Seeing the Portal in Herpes Simplex Virus Type 1 B Capsids

Structural Computational Biology and Molecular Biophysics Program, Baylor College of Medicine, Houston, Texas 77030, USA.
Journal of Virology (Impact Factor: 4.44). 02/2011; 85(4):1871-4. DOI: 10.1128/JVI.01663-10
Source: PubMed

ABSTRACT Resolving the nonicosahedral components in large icosahedral viruses remains a technical challenge in structural virology. We have used the emerging technique of Zernike phase-contrast electron cryomicroscopy to enhance the image contrast of ice-embedded herpes simplex virus type 1 capsids. Image reconstruction enabled us to retrieve the structure of the unique portal vertex in the context of the icosahedral capsid and, for the first time, show the subunit organization of a portal in a virus infecting eukaryotes. Our map unequivocally resolves the 12-subunit portal situated beneath one of the pentameric vertices, thus removing uncertainty over the location and stoichiometry of the herpesvirus portal.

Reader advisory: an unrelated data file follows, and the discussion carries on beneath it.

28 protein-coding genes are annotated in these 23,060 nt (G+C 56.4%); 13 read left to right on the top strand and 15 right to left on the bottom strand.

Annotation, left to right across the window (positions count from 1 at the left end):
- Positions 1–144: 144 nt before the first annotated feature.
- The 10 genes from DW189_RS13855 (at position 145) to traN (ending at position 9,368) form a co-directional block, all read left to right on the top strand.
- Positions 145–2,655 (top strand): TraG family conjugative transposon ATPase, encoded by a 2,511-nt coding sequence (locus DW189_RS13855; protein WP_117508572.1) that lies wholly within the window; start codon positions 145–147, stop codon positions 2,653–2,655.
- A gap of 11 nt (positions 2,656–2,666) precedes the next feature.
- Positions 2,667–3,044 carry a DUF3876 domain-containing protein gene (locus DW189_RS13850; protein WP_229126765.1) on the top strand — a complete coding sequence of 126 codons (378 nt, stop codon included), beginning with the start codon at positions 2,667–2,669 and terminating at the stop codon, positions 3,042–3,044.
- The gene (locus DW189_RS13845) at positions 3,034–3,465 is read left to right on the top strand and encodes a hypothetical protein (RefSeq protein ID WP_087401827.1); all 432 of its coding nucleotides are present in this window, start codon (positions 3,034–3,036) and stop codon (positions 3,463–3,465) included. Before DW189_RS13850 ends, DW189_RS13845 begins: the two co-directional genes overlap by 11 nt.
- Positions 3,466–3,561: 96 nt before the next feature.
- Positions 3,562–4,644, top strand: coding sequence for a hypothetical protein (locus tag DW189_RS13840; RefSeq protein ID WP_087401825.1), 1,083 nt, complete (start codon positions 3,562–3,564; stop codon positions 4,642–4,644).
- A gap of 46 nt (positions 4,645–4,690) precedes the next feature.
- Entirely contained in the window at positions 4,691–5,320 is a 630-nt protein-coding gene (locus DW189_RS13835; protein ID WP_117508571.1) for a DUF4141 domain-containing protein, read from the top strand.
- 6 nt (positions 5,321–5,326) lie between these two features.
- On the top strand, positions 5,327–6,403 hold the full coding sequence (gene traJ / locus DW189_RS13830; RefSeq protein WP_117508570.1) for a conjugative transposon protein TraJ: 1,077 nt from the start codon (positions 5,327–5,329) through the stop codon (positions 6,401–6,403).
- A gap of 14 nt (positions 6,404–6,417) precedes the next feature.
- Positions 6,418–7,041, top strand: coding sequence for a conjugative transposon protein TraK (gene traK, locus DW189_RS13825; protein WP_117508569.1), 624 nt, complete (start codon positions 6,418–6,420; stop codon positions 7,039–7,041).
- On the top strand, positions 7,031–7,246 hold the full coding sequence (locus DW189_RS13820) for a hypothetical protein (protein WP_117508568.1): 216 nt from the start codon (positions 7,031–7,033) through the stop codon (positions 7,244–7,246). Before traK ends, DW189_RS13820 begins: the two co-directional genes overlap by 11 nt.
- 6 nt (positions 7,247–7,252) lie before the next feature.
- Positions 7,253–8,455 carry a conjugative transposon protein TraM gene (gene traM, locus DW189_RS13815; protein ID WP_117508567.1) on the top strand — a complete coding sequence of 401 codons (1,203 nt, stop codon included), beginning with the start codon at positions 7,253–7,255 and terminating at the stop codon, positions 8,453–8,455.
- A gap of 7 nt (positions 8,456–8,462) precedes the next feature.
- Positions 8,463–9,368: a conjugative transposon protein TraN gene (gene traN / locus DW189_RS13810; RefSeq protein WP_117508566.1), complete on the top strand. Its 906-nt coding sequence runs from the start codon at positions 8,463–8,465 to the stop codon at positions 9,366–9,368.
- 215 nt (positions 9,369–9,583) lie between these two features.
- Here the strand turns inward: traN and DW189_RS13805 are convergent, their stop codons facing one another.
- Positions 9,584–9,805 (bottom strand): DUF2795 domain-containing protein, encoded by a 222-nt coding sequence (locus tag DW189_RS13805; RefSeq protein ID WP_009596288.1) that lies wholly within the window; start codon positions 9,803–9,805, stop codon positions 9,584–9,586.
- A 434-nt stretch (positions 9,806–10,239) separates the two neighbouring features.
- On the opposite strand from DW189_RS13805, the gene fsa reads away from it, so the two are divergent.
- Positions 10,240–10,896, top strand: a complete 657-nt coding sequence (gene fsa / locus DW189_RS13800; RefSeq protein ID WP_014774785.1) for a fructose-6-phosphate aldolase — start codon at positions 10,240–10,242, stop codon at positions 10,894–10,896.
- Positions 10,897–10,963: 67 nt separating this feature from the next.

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Available from: Frazer Rixon, Sep 28, 2015
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    • "When portal proteins of phages or herpesviruses are expressed at high levels, polymorphisms are commonly encountered in the number of subunits in the ring. However, it appears that, in both cases, only 12-mers are assembled into capsids (Lurz et al. 2001; Rochat et al. 2011). Crystal structures of several phage portals, of varying size, have been determined (Simpson et al. 2001; Lebedev et al. 2007; Olia et al. 2011). "
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